Thursday, November 19, 2009

From the Other Side of the Curtain

“Kiri, these are the men who will be carrying you out of the window. Would you like to practice this a few times before the show begins?”

We had never rehearsed with the chorus or orchestra before the first performance. So here I was with my hair in rollers being carried down from the window on stage just a few minutes before show time! What a way to prepare for my mainstage debut as Adina in Donizetti’s The Elixir of Love

I could hear students entering the theater as I returned to my dressing room to put on the rest of my costume. The entire cast was abuzz with adrenaline! I was nervous as I stood off stage waiting for my entrance … I could hear the audience talking in their seats and the orchestra beginning to play. At that moment, I remembered my elementary school days when I wished with all my heart that one day I would be an opera singer. I thought of all the students who would see their first opera today and be hooked just like me! Somehow, I found strength and tranquility in that thought. As I walked out on stage I expected to get even more nervous. I looked out into the theatre, and I could feel the audience’s presence. I took a deep breath, and I had an overwhelming feeling of peace. This is where I belonged. I knew that this was the chance I had been waiting for all my life. Today I was performing on the Houston Grand Opera stage, and no matter what happened afterward, no one could take that away from me. This was the chance of a lifetime.

As we began the show we were a little hesitant until the first outburst of laughter. As the audience began to respond to the actions on stage I could feel myself relax and just enjoy performing. I don’t really remember too many specifics about the show. I just know that we were all trying as hard as we could. It was all a blur up until the last scene. I told Nemorino that I loved him and then he dropped to his knees and hugged me. The entire audience gasped and began to clap. In that split second I realized that the students understood our story. They were with us on our emotional roller coaster. We had made a connection—that is what this is all about.

As we finished the last note and waived good bye to the audience, Nathaniel Peake and I looked at each other with eyes of relief and congratulations as we waited for our turn in the curtain call. He grabbed my hand as we ran out to center stage, and the reception we got was breathtaking. That was a day I will remember forever!

Kiri Deonarine- First-year HGO Studio Artist

Be Ready for Anything

This upcoming Friday night marks the opening of Wagner’s Lohengrin one week after L’elisir d’amore opened the entire 2009-2010 season in brilliant fashion here at Houston Grand Opera. The principle singers and chorus alike bring such mastery to this poignant opera but it certainly has not been without trials. There were and will continue to be many great lessons learned from this experience.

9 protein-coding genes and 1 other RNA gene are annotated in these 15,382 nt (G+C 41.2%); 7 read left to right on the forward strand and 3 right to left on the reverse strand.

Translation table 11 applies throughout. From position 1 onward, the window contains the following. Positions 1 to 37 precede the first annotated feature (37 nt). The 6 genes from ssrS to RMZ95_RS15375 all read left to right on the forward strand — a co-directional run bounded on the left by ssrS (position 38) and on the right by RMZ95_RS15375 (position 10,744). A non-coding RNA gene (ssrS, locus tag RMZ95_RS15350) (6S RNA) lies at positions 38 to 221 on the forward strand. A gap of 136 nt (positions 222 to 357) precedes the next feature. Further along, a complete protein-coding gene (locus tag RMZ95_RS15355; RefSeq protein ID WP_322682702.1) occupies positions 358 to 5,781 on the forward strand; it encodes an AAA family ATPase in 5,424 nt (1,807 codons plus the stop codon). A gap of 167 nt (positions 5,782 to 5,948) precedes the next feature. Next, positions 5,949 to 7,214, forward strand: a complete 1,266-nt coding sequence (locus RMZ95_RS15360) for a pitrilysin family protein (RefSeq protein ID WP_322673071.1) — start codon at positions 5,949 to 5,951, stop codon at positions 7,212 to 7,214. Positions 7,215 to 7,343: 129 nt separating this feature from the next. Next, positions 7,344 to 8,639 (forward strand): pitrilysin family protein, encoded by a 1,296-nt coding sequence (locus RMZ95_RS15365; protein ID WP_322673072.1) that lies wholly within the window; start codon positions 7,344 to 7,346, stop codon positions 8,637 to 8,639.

“I’m going to be in a Wagnerian opera!” That was my initial reaction after learning about my assignment as Third Noble in Lohengrin. After seeing the cast line-up which includes Adrianne Pieczonka, Simon O’Neill, Richard Paul Fink, Christine Goerke, Ryan McKinny and Günther Groissböck, I couldn’t wait to start! But everything would not unfold as smoothly as we would have liked.
A few days before our Elsa (Adrianne Pieczonka) was scheduled to arrive in Houston, she suffered a back injury and was doubtful to return to action in time to join our production of Lohengrin. Fellow studio member Rachel Willis-Sørensen stepped in for the rehearsal and staging process as she is the cover for Elsa. Soprano Marie Plette was hired to come in with short notice but health issues forced her to cancel. Shortly thereafter a meeting was called for the principle cast members to discuss the status of our Elsa situation among other topics. Adrianne Pieczonka made great progress with injury treatment and would perform Elsa as originally scheduled. Richard Paul Fink (Friedrich von Telramund) learned of a family emergency and would be out for a few days. Simon O’Neill (Lohengrin) also had a family emergency earlier in the rehearsal process and had to travel back home overseas. After the dust finally settled, we were ready to fine tune this updated production of Lohengrin.

So what have I learned from this process?
1) You must always be ready to step-in when called upon. Rachel stepped in as Elsa with much more poise and than most 24 year old sopranos would have displayed. I commend my studio mate for how well she executed when called upon during this production period. Adam Cioffari, fellow studio member and Fourth Noble in Lohengrin has also been on call as he is not only Fourth Noble but the cover for Ryan McKinny (Herald). Ryan and his wife recently welcomed their second child, so not knowing when or if Ryan would need to leave rehearsal could only make for Adam being prepared at all times.
2) Flexibility is the name of the game. Director Daniel Slater made it here to Houston weeks into the process after everything was staged by assistant director and choreographer Leah Hausman. It was to be expected that certain things would have to change. As an artist you have to be willing to try things and quick to adjust to changes which will evidently happen. I’ve always heard that complacency is the death of an artist. I’ll also add that rigidity goes right along with complacency. Two very important lessons that can carry into any project I undertake in the near and distant future.

Michael Sumuel